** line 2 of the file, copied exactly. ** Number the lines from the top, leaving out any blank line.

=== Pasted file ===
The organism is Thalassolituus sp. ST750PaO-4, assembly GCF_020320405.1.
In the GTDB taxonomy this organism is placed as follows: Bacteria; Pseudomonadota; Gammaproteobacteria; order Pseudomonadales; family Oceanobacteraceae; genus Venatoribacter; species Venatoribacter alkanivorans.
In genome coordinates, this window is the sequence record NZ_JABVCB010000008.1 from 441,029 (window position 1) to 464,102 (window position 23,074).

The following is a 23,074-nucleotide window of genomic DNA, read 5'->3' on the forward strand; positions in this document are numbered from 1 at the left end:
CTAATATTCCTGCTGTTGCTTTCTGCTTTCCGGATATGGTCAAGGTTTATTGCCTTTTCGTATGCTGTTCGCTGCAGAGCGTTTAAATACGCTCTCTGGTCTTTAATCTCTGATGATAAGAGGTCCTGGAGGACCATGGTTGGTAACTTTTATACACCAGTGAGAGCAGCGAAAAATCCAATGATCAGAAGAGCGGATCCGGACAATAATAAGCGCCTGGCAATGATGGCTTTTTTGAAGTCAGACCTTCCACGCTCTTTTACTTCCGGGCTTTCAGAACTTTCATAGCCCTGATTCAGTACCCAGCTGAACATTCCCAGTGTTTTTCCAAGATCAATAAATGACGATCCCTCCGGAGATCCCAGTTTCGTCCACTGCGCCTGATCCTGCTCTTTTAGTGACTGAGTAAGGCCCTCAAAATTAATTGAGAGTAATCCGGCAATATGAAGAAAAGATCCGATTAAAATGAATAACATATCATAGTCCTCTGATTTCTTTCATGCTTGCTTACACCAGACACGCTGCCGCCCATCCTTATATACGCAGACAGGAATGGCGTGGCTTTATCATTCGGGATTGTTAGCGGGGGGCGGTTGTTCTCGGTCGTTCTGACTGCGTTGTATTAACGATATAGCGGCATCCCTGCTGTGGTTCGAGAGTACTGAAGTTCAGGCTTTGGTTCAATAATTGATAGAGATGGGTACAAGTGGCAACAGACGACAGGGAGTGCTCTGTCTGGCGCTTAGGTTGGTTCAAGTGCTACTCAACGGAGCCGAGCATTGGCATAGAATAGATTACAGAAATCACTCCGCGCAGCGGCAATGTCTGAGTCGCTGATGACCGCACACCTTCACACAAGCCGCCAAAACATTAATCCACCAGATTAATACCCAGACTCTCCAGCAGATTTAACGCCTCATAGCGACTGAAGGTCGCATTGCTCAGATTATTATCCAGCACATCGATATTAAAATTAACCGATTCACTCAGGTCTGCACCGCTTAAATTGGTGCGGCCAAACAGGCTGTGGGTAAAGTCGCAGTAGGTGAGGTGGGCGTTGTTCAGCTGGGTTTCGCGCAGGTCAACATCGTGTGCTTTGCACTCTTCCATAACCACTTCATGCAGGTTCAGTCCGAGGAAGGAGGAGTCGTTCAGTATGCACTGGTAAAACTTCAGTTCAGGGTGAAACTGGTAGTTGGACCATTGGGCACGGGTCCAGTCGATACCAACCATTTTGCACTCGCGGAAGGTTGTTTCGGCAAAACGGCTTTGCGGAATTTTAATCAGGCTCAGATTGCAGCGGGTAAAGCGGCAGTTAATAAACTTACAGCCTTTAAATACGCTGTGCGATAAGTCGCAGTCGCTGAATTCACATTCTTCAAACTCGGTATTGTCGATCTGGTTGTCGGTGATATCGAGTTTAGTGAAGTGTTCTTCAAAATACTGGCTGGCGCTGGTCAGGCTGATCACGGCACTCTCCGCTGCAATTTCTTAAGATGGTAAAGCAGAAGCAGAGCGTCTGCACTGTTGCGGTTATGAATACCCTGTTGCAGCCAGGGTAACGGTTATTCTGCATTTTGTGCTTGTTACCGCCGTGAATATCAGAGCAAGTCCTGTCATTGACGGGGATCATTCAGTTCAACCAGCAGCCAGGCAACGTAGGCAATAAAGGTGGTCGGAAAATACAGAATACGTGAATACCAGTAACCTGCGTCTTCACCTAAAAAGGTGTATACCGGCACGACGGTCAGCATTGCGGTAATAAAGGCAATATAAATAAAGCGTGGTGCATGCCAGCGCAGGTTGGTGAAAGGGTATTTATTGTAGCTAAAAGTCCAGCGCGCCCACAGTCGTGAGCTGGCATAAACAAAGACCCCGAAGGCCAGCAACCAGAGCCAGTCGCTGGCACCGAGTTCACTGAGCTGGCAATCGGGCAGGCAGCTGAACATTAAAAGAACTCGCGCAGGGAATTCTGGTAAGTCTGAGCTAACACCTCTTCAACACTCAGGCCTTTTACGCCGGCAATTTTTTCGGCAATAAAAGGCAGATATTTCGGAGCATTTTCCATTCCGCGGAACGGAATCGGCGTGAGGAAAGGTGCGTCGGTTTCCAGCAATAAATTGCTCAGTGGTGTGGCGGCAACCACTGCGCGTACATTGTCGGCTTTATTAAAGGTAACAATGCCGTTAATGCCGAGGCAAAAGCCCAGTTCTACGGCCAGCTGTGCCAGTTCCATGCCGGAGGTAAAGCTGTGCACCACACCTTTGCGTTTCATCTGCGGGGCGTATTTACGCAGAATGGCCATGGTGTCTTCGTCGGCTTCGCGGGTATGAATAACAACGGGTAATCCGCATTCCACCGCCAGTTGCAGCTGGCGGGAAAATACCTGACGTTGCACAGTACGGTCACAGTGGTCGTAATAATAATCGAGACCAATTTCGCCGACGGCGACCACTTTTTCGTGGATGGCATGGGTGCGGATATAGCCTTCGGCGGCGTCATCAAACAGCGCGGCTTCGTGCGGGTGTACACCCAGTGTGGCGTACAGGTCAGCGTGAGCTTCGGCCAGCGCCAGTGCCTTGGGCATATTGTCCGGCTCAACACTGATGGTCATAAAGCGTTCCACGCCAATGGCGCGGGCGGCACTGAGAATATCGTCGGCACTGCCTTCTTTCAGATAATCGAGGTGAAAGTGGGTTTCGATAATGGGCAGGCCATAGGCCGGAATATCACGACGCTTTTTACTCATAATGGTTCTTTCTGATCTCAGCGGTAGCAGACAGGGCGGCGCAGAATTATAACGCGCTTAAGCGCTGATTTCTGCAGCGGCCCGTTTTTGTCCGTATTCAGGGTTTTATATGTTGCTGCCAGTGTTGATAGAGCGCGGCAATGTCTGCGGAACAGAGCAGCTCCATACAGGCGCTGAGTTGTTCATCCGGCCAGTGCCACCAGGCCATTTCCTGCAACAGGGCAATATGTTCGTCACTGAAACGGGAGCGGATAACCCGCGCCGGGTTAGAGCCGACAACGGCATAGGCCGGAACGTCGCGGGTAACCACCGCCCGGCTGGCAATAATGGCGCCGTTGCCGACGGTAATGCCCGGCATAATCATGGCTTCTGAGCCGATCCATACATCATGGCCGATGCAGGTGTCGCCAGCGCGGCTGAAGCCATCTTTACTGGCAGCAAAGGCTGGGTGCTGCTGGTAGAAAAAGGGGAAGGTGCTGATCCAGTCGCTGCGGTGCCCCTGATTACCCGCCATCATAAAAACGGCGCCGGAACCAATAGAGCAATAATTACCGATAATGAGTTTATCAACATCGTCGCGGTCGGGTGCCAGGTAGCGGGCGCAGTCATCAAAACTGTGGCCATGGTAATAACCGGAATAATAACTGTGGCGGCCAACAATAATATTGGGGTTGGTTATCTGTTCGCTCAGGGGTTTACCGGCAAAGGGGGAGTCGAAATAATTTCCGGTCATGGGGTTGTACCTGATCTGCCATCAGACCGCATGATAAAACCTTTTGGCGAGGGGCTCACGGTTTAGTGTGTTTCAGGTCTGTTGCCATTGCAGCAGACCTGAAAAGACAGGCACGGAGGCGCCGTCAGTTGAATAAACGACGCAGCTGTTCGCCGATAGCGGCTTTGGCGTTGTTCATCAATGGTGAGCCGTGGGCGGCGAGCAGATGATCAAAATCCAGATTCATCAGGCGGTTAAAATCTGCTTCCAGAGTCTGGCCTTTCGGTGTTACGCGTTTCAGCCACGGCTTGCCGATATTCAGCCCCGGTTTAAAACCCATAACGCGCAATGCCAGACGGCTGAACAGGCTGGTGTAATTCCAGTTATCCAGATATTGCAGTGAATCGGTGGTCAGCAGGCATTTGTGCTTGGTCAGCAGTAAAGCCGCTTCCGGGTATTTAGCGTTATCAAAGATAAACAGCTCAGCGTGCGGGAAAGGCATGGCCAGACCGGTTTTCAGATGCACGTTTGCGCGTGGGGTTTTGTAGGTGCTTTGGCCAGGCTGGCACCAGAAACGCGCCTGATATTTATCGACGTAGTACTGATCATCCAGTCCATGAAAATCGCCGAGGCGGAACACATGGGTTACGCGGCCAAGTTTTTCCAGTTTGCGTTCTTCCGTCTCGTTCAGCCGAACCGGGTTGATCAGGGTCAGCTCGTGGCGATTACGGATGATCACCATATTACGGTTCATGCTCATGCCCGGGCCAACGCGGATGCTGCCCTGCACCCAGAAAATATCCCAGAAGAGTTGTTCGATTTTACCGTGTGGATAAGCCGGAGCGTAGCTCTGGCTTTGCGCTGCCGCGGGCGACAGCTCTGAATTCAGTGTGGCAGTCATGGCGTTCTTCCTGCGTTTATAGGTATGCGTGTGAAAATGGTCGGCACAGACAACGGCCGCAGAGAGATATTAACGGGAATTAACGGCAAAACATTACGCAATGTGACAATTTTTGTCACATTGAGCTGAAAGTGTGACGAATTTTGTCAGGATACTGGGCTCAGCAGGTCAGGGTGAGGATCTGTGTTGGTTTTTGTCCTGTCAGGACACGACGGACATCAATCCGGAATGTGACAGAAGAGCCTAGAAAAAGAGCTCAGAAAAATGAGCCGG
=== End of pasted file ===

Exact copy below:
In the GTDB taxonomy this organism is placed as follows: Bacteria; Pseudomonadota; Gammaproteobacteria; order Pseudomonadales; family Oceanobacteraceae; genus Venatoribacter; species Venatoribacter alkanivorans.